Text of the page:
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Where does the money come from, Karl?

Where does the money come from, Karl?

Alpina Publisher, 2018

Having created six fiction books, Elena Kotova changes her writing genre. Non-fiction, pop-science about economics and economic history. One of those rare books that provides life changing knowledge.

Where does the money come from? How is social wealth created? Does Russia have its own "special path"? The author answers these questions analyzing the most significant theories and the largest reforms of the 20th century, constantly comparing Western countries and Russia.

Elena Kotova begins her story about the path traversed by the West and Russia in the XX century, about the development of world economic laws analyzing the doctrine by Karl Marx. The most paradoxical statement of the author is: the iconic reformers of the 20th century - Stolypin, Witte, Roosevelt, the inventor of the "German miracle" Ludwig Erhard, the grocer’s daughter Thatcher - cleared the way for the laws discovered by Marx. Great theorists Keynes, Friedman, Samuelson, declaring their "anti-Marxism", used these laws to the fullest, believing that the latter had opened up to the world by themselves. And Marx became famous as the author of only one idea - the "dictatorship of the proletariat", which was taken up by the bloody dictators and demagogues of the 20th century. Meanwhile, by the middle of the 20th century, the leading countries had overcome both the "exploitation" and "oppression" that so resented Karl. And what's left? The laws remained - natural, which cannot be canceled. Elena Kotova explains the most complex economic matters in a simple and lively language, seasoned with a fair amount of humor.

The story of the theories and reforms of advanced countries now and then returns to Russia. The author explains the reasons for its backwardness, defects in the tax system, corruption, failure of “diversification and modernization”, fear of foreign investors. Nevertheless, - Kotova believes, - Russia is developing, albeit slowly and painfully, there are many examples of this in the book. It is precisely the “defect of thinking” that prevents one from moving faster. Aggressive arguments of a pair of millions of "intellectual and educated" do not lead to an agreement about where to move. And the rest of the people, who are not at all stupid and certainly not to blame for the fact that their mind and way of life have been crippled for centuries, have been discouraged to think what kind of country they’d like to have.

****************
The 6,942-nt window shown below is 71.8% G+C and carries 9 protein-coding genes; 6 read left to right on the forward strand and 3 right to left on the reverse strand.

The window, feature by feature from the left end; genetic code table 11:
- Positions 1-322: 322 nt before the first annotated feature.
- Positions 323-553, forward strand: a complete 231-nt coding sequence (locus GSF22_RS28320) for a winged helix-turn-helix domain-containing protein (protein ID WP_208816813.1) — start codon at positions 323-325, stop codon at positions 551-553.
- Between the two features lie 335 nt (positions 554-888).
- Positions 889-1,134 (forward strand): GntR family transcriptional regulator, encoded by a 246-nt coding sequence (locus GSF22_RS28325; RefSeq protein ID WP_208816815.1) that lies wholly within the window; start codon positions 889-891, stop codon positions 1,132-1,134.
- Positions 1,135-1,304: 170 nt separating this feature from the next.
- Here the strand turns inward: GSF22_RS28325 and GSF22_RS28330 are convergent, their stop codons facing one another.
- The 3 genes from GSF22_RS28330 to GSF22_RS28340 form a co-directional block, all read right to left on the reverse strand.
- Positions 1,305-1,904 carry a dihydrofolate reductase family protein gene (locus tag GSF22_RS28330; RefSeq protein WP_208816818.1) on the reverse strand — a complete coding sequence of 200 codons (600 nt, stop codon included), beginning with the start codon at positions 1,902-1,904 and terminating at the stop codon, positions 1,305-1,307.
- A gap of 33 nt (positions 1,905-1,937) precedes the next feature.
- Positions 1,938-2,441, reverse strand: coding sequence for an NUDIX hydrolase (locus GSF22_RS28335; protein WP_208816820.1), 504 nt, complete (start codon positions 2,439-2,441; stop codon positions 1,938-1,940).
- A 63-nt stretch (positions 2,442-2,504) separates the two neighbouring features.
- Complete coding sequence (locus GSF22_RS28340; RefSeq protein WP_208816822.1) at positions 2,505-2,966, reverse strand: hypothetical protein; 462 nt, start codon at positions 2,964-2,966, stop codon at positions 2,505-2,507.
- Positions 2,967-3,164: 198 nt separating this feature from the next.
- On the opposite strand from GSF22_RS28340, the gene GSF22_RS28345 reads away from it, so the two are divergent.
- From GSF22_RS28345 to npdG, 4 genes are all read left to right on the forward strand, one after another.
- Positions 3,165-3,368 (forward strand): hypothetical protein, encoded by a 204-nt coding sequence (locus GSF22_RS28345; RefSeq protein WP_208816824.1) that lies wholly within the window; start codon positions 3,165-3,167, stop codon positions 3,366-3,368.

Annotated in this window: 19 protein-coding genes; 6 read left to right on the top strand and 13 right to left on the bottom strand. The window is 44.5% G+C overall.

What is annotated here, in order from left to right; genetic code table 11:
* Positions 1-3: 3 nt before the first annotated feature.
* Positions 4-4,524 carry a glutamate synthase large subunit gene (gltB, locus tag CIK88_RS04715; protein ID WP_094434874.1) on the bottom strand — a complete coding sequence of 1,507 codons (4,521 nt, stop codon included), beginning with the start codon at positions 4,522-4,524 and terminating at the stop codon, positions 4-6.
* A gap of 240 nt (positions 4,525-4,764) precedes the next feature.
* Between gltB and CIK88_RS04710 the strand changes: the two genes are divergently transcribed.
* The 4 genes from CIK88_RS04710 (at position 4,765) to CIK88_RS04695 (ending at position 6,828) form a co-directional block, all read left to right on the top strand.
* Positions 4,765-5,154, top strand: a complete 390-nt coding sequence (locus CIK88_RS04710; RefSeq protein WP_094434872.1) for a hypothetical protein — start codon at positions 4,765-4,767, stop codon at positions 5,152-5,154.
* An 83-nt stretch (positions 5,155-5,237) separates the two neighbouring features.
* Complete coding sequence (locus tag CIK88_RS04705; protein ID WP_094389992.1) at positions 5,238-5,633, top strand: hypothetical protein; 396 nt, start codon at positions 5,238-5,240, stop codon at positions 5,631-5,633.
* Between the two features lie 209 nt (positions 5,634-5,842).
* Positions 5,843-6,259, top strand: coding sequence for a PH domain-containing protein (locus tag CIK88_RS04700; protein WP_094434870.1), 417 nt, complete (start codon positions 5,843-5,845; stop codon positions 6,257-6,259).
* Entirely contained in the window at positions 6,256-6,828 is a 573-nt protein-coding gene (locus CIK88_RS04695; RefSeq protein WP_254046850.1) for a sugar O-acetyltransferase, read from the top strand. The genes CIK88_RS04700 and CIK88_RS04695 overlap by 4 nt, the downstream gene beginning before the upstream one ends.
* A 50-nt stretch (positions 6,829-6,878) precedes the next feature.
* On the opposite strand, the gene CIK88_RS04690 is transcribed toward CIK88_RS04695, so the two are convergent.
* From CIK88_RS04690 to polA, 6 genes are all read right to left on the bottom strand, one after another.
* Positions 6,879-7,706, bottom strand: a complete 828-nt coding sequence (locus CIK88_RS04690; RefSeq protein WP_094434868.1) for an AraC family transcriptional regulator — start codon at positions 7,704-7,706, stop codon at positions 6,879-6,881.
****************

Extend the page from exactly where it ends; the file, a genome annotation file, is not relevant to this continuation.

Elena Kotova declares: “Money is created either by the free labor of a free person, and then people themselves turn their state into a developed country. Or - by the labor of a person who gave up his freedom to the state for the sake of the illusion of justice and equality. Then the money is an order of magnitude less, and it goes not to people, but to the state. At the same time, the state can make atomic bombs and cruise missiles, but most people will still only survive, and the country will remain backward".

“There will be no money and no development in the country as long as traditional Russia lives with its myths of the past. There is no other way for it but to follow the way of the developed countries of the Atlantic".

"A person works either for profit or under threat of punishment".